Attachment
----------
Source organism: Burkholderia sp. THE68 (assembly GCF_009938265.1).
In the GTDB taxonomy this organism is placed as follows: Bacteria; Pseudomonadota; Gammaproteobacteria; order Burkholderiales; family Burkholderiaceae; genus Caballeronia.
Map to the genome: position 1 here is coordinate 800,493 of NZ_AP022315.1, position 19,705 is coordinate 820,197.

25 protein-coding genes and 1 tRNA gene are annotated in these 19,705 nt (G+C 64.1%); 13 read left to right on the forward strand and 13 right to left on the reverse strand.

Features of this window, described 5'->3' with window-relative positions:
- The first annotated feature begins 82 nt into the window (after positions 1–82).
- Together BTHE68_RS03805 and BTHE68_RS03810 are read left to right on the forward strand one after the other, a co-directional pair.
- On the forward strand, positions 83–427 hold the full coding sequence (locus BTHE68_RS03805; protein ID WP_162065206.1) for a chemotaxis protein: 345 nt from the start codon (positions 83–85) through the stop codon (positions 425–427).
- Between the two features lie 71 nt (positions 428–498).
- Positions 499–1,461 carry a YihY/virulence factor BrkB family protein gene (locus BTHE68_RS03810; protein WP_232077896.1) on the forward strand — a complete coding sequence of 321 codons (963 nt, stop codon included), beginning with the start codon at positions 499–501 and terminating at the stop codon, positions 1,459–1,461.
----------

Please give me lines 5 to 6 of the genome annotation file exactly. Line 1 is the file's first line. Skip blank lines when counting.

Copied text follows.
Features of this window, described 5'->3' with window-relative positions:
- The first annotated feature begins 82 nt into the window (after positions 1–82).